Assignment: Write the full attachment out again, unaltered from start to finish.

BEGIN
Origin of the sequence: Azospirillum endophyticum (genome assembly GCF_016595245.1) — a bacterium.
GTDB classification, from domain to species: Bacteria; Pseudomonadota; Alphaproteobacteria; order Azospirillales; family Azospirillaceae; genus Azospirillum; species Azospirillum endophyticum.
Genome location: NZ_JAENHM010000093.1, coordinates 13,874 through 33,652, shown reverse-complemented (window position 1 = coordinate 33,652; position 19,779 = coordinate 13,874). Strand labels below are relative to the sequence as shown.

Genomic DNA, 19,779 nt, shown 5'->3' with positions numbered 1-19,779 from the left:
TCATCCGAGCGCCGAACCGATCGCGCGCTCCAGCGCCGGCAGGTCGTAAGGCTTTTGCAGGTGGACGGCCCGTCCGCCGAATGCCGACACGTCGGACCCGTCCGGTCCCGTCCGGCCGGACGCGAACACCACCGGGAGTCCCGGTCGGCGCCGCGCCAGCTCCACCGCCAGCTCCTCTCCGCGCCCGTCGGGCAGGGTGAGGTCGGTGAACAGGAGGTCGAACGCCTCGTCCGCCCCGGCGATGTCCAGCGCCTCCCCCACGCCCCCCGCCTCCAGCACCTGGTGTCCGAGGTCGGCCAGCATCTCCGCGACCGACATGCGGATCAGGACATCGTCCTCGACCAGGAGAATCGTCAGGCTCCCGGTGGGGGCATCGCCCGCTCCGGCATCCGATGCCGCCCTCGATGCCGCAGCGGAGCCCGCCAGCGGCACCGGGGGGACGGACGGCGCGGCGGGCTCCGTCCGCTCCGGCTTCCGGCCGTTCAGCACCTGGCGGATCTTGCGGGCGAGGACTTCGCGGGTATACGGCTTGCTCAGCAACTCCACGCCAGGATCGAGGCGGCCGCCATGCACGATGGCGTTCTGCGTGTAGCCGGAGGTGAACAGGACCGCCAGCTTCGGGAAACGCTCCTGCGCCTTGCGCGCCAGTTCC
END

Origin of the sequence: Azospirillum endophyticum (genome assembly GCF_016595245.1) — a bacterium.
GTDB classification, from domain to species: Bacteria; Pseudomonadota; Alphaproteobacteria; order Azospirillales; family Azospirillaceae; genus Azospirillum; species Azospirillum endophyticum.
Genome location: NZ_JAENHM010000093.1, coordinates 13,874 through 33,652, shown reverse-complemented (window position 1 = coordinate 33,652; position 19,779 = coordinate 13,874). Strand labels below are relative to the sequence as shown.

Genomic DNA, 19,779 nt, shown 5'->3' with positions numbered 1-19,779 from the left:
TCATCCGAGCGCCGAACCGATCGCGCGCTCCAGCGCCGGCAGGTCGTAAGGCTTTTGCAGGTGGACGGCCCGTCCGCCGAATGCCGACACGTCGGACCCGTCCGGTCCCGTCCGGCCGGACGCGAACACCACCGGGAGTCCCGGTCGGCGCCGCGCCAGCTCCACCGCCAGCTCCTCTCCGCGCCCGTCGGGCAGGGTGAGGTCGGTGAACAGGAGGTCGAACGCCTCGTCCGCCCCGGCGATGTCCAGCGCCTCCCCCACGCCCCCCGCCTCCAGCACCTGGTGTCCGAGGTCGGCCAGCATCTCCGCGACCGACATGCGGATCAGGACATCGTCCTCGACCAGGAGAATCGTCAGGCTCCCGGTGGGGGCATCGCCCGCTCCGGCATCCGATGCCGCCCTCGATGCCGCAGCGGAGCCCGCCAGCGGCACCGGGGGGACGGACGGCGCGGCGGGCTCCGTCCGCTCCGGCTTCCGGCCGTTCAGCACCTGGCGGATCTTGCGGGCGAGGACTTCGCGGGTATACGGCTTGCTCAGCAACTCCACGCCAGGATCGAGGCGGCCGCCATGCACGATGGCGTTCTGCGTGTAGCCGGAGGTGAACAGGACCGCCAGCTTCGGGAAACGCTCCTGCGCCTTGCGCGCCAGTTCC